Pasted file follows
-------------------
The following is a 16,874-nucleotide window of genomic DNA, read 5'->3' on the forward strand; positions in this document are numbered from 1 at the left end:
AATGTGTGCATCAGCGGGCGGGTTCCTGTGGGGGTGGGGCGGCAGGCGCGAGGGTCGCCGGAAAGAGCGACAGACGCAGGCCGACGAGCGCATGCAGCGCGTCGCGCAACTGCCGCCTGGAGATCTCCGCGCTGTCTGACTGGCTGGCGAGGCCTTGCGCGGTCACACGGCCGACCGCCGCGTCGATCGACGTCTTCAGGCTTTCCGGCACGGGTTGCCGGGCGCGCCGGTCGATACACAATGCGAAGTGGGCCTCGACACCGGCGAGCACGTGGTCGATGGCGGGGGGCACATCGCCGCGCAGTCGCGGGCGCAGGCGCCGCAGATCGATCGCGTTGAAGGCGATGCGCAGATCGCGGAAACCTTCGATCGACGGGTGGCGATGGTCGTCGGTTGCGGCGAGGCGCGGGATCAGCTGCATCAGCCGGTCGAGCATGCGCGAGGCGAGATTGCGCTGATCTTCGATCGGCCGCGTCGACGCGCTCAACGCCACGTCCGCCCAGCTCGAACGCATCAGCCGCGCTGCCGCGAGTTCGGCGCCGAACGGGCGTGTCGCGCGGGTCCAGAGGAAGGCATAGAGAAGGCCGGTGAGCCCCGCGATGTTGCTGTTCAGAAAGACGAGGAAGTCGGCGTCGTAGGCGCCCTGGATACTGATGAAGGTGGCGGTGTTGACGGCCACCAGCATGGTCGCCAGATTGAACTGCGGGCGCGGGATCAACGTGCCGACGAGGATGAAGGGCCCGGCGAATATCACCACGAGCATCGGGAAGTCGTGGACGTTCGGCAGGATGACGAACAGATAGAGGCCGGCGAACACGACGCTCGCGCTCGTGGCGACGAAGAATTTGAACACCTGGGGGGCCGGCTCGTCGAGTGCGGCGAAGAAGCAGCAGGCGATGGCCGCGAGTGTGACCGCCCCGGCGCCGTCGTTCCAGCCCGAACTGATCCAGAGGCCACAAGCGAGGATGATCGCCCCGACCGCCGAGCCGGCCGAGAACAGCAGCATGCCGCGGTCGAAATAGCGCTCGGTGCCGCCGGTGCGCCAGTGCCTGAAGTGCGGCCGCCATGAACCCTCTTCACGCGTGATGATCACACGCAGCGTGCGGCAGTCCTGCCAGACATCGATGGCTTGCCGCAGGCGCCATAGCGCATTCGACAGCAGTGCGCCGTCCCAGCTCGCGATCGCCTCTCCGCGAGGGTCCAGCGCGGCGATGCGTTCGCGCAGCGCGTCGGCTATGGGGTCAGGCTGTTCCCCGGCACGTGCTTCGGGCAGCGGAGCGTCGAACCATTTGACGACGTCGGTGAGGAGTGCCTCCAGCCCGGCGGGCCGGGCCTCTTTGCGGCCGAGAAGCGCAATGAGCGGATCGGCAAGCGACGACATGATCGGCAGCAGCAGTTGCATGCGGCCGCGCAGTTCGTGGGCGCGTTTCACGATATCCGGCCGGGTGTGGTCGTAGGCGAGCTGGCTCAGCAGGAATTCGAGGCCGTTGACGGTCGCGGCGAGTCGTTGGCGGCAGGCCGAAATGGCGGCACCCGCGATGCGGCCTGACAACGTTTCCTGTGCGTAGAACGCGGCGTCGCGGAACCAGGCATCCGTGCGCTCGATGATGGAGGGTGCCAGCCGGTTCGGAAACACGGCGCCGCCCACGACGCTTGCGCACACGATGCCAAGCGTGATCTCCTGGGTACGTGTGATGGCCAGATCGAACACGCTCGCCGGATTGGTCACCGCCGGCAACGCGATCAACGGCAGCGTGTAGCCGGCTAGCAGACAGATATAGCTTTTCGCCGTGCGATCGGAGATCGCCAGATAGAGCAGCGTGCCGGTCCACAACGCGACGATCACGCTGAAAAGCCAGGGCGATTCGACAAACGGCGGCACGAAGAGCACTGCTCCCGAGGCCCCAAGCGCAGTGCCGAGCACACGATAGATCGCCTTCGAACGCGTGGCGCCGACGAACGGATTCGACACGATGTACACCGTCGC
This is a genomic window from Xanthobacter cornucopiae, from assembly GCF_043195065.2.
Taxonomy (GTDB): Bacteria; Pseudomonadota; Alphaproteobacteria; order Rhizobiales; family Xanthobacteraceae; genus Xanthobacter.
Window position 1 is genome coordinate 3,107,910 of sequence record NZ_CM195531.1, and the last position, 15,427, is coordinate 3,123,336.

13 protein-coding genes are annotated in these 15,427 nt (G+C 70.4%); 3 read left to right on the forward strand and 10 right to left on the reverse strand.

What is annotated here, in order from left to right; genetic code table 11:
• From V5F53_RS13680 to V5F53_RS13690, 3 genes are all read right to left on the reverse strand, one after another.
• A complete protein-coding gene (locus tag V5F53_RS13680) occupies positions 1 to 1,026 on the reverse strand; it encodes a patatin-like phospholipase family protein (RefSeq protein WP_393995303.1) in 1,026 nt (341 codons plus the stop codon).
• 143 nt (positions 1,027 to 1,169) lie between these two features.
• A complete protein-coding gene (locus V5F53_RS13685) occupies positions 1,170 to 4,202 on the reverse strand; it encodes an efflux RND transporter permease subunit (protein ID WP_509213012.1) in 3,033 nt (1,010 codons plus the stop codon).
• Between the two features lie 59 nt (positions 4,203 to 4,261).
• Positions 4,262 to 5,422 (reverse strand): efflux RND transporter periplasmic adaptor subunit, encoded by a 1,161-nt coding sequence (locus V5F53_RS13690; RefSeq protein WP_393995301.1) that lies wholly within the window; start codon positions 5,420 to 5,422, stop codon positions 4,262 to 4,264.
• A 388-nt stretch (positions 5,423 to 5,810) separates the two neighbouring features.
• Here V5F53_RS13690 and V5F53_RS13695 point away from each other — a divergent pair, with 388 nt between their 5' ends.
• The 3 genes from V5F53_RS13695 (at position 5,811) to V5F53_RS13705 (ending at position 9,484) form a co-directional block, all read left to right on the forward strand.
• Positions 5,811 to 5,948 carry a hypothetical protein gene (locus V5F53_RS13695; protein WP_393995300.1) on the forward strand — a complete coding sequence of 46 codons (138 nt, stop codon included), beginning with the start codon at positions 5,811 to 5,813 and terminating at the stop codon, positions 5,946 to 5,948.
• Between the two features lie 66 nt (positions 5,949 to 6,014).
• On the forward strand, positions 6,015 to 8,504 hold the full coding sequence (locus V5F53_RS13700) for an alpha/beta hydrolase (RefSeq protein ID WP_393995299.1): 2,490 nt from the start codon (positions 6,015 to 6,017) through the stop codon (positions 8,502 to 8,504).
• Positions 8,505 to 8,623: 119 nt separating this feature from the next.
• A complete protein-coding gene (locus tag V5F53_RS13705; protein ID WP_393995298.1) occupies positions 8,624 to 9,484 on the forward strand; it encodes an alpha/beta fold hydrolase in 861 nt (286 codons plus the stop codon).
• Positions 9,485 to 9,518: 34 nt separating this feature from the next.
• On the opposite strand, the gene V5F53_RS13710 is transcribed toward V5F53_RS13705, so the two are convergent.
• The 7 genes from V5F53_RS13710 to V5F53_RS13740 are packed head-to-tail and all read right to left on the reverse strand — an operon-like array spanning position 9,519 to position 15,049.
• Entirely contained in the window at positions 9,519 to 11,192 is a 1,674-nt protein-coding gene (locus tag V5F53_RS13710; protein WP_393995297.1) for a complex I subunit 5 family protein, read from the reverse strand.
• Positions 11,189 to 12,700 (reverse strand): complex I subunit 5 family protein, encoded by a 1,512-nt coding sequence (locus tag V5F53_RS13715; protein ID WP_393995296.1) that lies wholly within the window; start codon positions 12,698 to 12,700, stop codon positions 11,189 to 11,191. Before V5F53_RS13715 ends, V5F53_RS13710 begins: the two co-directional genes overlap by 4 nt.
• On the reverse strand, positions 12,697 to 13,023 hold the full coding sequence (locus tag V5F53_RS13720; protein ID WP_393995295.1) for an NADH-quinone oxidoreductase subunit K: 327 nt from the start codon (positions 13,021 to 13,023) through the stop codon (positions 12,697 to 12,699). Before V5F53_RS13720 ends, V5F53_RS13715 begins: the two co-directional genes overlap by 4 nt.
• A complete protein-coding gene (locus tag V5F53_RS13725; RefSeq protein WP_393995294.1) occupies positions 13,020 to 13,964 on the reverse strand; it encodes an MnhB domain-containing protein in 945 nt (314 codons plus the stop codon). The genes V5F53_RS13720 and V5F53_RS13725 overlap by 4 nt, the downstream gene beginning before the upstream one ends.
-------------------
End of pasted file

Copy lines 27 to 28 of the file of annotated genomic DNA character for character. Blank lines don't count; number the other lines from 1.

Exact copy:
• On the reverse strand, positions 12,697 to 13,023 hold the full coding sequence (locus tag V5F53_RS13720; protein ID WP_393995295.1) for an NADH-quinone oxidoreductase subunit K: 327 nt from the start codon (positions 13,021 to 13,023) through the stop codon (positions 12,697 to 12,699). Before V5F53_RS13720 ends, V5F53_RS13715 begins: the two co-directional genes overlap by 4 nt.
• A complete protein-coding gene (locus tag V5F53_RS13725; RefSeq protein WP_393995294.1) occupies positions 13,020 to 13,964 on the reverse strand; it encodes an MnhB domain-containing protein in 945 nt (314 codons plus the stop codon). The genes V5F53_RS13720 and V5F53_RS13725 overlap by 4 nt, the downstream gene beginning before the upstream one ends.